100 years and 1.5 million lives later

Thousands will gather on the streets of Los Angeles on Friday to march in honor of the commemoration of the 100th anniversary of the Armenian genocide, and to pressure the Turkish and United States governments into officially recognizing the genocide.

On April 21, the White House confirmed that President Obama will not use the word genocide in his annual Armenian massacre statement to be released on April 24.

Although the U.S. does not officially recognize the Armenian genocide, 43 U.S. states have made official proclamations or passed legislation recognizing the Armenian genocide, including California.


Between the years of 1915 and 1923, approximately 2 million Armenians were deported from their homeland, of whom 1.5 million were killed, by the Ottoman Empire, which was dissolved after World War I.


Every year on April 24, Armenian communities around the world commemorate the date as “Day of Remembrance of the Armenian Genocide”.


The Armenian Genocide Centennial Committee Western USA (AGCC-WUSA) is organizing the march and rally, known as the March for Justice, in Los Angeles as part of a national effort.


“This was the first genocide of the 20th century, which was the catalyst for all of the other genocides, particularly first and foremost the Jewish Holocaust. It is commonly and widely known that when Adolf Hitler was giving orders to march against the Jews in Poland, that he said, ‘After all, who remembers the annihilation of the Armenians’,” said March for Justice committee chair and AGCC-WUSA co-chair Garo Ghazarian.


Ghazarian, like many Armenian Americans, is a direct descendant of survivors of the Armenian genocide. The U.S.-based organization Near East Relief provided humanitarian aid, which included setting up refugee camps, orphanages and delivering basic necessities, to the Armenian people between 1915 through 1930.


“My paternal grandmother was saved from the genocide because of the Near East Relief. So many Armenians trace our lives to the efforts of the American people between 1915 and 1930. That was in the consciousness of the American people and today we are ostensibly stronger,” Ghazarian said.


“It is embarrassing for me as a U.S. citizen for my government not to recognize the Armenian genocide, when [on April 20] Germany recognized it, as well as Austria. To suggest that the U.S. does not want to offend an ally at the expense of offending the human conscience is not right,” Ghazarian said.


The commemoration event will take place on Friday at 10 a.m. beginning at Sunset Boulevard and Western Avenue in the neighborhood of Little Armenia. A march will proceed westbound on Sunset Boulevard, turn southbound on La Brea Avenue and then westbound on Wilshire Boulevard, ending at the Turkish Consulate at 6300 Wilshire Blvd.


The march will be six miles, which is approximately 10 kilometers. The 10 kilometers are symbolic, one for each decade of the 100 years since the beginning of the genocide in 1915, according to Ghazarian.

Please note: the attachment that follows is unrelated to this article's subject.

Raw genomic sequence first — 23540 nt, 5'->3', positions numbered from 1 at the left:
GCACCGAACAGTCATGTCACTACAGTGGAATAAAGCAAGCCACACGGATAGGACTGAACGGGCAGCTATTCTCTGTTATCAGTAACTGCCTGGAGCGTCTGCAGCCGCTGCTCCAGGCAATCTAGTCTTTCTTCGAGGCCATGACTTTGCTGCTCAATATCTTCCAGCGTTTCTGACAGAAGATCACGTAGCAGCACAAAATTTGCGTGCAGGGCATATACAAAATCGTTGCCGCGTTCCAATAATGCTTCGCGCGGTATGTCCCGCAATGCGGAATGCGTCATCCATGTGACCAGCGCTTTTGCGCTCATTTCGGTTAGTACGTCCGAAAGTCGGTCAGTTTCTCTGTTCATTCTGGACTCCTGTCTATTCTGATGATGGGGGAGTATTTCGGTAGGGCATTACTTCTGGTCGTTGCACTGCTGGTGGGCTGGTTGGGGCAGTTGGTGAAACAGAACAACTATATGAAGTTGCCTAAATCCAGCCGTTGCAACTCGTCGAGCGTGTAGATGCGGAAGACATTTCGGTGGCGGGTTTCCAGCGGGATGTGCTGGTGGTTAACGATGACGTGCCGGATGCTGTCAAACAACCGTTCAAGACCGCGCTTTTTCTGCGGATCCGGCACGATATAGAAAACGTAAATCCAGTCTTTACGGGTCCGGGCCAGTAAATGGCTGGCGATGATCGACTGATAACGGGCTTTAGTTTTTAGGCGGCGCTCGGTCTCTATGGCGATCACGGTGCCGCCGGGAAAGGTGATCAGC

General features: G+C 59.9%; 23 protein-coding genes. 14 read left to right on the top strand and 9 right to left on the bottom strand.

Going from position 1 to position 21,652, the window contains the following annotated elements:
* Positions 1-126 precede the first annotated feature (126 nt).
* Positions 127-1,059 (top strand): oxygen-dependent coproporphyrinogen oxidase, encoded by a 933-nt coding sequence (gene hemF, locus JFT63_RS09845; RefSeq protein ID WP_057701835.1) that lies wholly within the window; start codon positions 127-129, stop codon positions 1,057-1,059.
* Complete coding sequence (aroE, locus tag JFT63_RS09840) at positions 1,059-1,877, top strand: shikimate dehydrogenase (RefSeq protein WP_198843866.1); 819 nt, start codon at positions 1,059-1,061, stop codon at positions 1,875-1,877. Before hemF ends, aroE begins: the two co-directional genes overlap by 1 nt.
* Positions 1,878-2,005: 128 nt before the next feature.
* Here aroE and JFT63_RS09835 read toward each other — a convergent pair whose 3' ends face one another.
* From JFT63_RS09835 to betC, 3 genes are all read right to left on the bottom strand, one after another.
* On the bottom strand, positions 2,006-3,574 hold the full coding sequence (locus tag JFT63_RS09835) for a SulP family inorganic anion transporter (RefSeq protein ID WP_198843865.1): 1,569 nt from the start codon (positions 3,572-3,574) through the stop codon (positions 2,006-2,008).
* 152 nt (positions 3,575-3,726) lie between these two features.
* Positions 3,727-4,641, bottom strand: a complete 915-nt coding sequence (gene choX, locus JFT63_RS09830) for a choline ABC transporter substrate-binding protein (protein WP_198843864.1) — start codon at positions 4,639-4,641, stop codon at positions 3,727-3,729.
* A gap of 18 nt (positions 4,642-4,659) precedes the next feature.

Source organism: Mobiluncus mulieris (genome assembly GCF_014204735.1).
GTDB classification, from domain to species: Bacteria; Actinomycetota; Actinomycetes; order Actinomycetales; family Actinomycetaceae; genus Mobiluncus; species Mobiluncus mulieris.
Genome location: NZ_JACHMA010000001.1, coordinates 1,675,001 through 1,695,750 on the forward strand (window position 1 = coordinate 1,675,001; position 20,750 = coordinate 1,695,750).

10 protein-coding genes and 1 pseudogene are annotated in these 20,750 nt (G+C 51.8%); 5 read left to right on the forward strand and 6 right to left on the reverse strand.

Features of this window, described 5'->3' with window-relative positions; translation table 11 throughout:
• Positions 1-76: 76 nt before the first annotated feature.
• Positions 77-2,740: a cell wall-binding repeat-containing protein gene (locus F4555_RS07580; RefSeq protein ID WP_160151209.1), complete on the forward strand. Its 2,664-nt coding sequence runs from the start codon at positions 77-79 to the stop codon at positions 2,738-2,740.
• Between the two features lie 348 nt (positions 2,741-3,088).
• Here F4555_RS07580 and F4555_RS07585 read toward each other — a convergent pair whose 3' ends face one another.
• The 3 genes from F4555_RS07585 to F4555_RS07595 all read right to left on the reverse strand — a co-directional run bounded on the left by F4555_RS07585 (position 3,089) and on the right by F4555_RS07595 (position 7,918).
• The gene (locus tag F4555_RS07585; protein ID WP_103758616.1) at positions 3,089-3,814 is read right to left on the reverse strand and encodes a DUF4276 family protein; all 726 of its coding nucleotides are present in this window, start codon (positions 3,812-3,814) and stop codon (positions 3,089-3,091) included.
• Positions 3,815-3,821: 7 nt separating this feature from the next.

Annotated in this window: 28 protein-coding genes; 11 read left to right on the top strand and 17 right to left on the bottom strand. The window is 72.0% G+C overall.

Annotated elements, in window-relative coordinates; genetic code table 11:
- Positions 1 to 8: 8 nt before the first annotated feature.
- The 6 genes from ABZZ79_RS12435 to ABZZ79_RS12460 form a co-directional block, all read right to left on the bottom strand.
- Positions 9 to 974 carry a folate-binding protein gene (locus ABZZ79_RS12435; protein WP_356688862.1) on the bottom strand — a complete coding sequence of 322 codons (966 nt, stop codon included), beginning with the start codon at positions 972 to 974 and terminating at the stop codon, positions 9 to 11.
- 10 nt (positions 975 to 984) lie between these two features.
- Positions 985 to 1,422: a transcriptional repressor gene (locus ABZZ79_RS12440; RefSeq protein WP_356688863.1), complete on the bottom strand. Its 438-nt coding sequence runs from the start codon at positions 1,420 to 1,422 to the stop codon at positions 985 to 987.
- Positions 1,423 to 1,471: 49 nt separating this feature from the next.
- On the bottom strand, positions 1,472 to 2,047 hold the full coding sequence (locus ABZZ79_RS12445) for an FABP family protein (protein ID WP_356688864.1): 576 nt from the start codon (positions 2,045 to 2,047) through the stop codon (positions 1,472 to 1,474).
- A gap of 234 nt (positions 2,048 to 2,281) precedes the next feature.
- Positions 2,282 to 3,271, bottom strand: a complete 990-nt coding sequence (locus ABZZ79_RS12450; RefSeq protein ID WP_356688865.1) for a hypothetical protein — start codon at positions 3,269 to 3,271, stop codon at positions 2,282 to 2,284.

The Armenian community and its leaders will continue to push the U.S. government to recognize the genocide, Ghazarian said.


“Obama has chosen against recognizing the Armenian genocide, and it’s disheartening. He’s breaking his promise to speak the truth and call it by its name. But what this does, however, to folks like me and others is that it strengthens our resolve until the day comes where people speak the truth about genocide,” Ghazarian said.


U.S. Rep. Adam Schiff (D-Calif.) represents the state’s 28th Congressional District, which includes one of the highest concentrations of the Armenian Diaspora in Glendale and Little Armenia.


Schiff is the lead sponsor of the Armenian Genocide Truth and Justice Resolution, which seeks to federally recognize the Armenian genocide, as well as improve relations between Armenia and Turkey.


“I’m deeply discouraged and disheartened by what the administration announced [on April 21]. The president knows about the facts. He spoke about it eloquently when he was a senator. It’s deeply heartbreaking for Armenian families around the country,” Schiff said.


Today, for a full hour on the House floor, Schiff read some of the names of the 1.5 million people who were killed during the Armenian genocide. Additionally, he will be participating in the March for Justice.


Schiff said although some of his constituents are heartbroken, Obama has one last opportunity in his term to recognize the Armenian genocide before leaving office in 2016.


Following the White House announcement, Councilman Paul Krekorian, 2nd District, released a public statement condemning both the Turkish and American government for their refusal to recognized the Armenian genocide.


“It is especially shameful that our government yields its own freedom to a foreign power, especially one that bears responsibility for one of the most grotesque examples of tyranny and oppression in world history,” Krekorian said in a statement.

Source: Park LaBrea News and Beverly Press